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Information Dissemination/Technology Transfer

Conferences/Workshops

The Barrierfree project was presented at a large number of local, national and international forums. These included two Canarie sponsored workshops on e-learning. Both peer reviewed papers and invited papers were presented at international conferences in North America, Europe and the Pacific Rim. As a primary goal of this project was to influence the developers of emerging e-learning technology, repeated presentations were given to international interoperability decision bodies including IMS and W3C. Presentations were made at meetings of e-learning specification bodies such as CETIS, the Open Knowledge Initiative, OKI, and the Educational Modeling Language Intitiative (EML). Over the course of the project, presentations were made to well over 2,000 individuals, from across the globe and representing all sectors.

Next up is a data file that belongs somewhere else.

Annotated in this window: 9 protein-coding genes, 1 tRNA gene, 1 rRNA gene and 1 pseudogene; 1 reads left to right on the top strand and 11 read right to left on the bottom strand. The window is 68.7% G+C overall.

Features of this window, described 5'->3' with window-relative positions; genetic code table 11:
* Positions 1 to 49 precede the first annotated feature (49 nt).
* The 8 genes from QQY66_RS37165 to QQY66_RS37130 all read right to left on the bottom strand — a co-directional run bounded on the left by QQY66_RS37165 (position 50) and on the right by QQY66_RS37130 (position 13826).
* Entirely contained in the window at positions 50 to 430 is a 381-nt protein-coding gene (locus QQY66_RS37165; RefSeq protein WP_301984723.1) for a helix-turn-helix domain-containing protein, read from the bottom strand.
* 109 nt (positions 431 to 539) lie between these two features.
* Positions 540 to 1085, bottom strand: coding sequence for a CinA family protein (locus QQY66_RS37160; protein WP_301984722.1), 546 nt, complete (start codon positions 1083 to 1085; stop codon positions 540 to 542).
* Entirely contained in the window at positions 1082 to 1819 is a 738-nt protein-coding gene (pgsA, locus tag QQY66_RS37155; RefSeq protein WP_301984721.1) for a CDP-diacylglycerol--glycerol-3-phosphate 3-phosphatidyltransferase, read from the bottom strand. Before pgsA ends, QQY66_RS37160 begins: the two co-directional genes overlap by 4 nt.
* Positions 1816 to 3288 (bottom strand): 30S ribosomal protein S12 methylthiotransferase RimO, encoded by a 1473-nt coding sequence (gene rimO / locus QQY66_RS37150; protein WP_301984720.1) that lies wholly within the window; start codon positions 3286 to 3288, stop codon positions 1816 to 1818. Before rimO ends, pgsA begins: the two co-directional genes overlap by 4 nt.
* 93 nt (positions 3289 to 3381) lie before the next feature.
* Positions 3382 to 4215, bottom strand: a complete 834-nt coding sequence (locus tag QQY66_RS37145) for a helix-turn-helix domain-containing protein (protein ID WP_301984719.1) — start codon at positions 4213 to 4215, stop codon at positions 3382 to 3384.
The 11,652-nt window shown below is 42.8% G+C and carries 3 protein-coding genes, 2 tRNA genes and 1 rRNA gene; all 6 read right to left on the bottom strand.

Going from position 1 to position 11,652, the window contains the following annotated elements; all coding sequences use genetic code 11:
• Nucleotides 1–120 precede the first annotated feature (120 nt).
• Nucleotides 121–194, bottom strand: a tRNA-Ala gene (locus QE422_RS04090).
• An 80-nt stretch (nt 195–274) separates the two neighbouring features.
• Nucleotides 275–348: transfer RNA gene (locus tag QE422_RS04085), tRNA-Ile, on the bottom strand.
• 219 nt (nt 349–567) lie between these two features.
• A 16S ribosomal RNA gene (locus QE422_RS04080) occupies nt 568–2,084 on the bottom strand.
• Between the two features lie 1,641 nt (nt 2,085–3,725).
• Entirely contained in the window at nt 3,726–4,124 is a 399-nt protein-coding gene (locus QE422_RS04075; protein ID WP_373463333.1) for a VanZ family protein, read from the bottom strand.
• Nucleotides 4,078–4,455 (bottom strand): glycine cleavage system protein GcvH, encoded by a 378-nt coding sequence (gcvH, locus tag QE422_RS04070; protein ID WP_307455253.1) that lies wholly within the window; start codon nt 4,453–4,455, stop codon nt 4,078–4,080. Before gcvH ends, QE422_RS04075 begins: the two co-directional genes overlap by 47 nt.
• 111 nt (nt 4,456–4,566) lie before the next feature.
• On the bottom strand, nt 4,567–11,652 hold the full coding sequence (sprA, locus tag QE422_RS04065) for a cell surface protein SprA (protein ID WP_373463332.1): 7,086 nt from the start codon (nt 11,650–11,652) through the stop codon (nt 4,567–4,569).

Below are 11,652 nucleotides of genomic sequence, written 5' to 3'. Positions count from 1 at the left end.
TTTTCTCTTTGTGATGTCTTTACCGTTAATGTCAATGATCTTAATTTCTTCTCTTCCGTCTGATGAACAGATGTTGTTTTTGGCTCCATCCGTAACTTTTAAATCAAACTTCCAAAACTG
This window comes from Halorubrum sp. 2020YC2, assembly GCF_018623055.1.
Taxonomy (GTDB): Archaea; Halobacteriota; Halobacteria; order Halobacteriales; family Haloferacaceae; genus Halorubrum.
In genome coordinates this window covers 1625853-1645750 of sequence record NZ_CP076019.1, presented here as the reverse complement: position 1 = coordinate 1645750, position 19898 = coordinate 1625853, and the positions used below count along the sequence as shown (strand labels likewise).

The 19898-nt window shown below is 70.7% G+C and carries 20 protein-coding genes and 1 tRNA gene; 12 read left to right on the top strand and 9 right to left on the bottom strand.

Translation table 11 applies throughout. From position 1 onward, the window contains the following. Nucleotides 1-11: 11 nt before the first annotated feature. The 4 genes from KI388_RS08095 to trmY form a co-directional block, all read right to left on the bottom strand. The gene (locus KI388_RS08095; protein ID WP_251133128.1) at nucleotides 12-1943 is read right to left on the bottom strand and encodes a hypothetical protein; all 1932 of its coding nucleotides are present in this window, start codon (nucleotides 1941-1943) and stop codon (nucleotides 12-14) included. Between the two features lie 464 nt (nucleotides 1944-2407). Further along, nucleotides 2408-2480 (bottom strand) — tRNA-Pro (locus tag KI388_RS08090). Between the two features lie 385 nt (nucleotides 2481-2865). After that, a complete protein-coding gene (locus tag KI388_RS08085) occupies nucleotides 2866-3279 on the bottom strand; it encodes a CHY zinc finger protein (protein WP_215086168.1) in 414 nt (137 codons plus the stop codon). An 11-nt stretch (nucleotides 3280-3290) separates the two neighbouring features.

Conference/ Workshop/Seminar Category Registration Fee
(y/n)
Number attending Audience

Partner workshop, July 2000

PS

n

16

Project partners and users

Educause 2000

NC, OT

Int. conf.

y

> 8,000 at conference

~ 120 in workshop

All sectors interested in e-learning

1st Annual National

E-Learning Workshop

CS

y

~ 100

All sectors interested in e-learning in Canada

Technology and People with Disabilities Conference, 2001

NC, OT

Int. conf.

y

>3000 at conference

~75 in workshops

All sectors interested in assistive technology internationally

IMS Global Learning Consortium, Washington , 2001

NC, OT

Int. meeting

N

~100

IMS members

CHI, State of the Science Workshop, Seattle, 2001

NC, OT

Int. conf.

Y

~ 175

Invited experts and sector representatives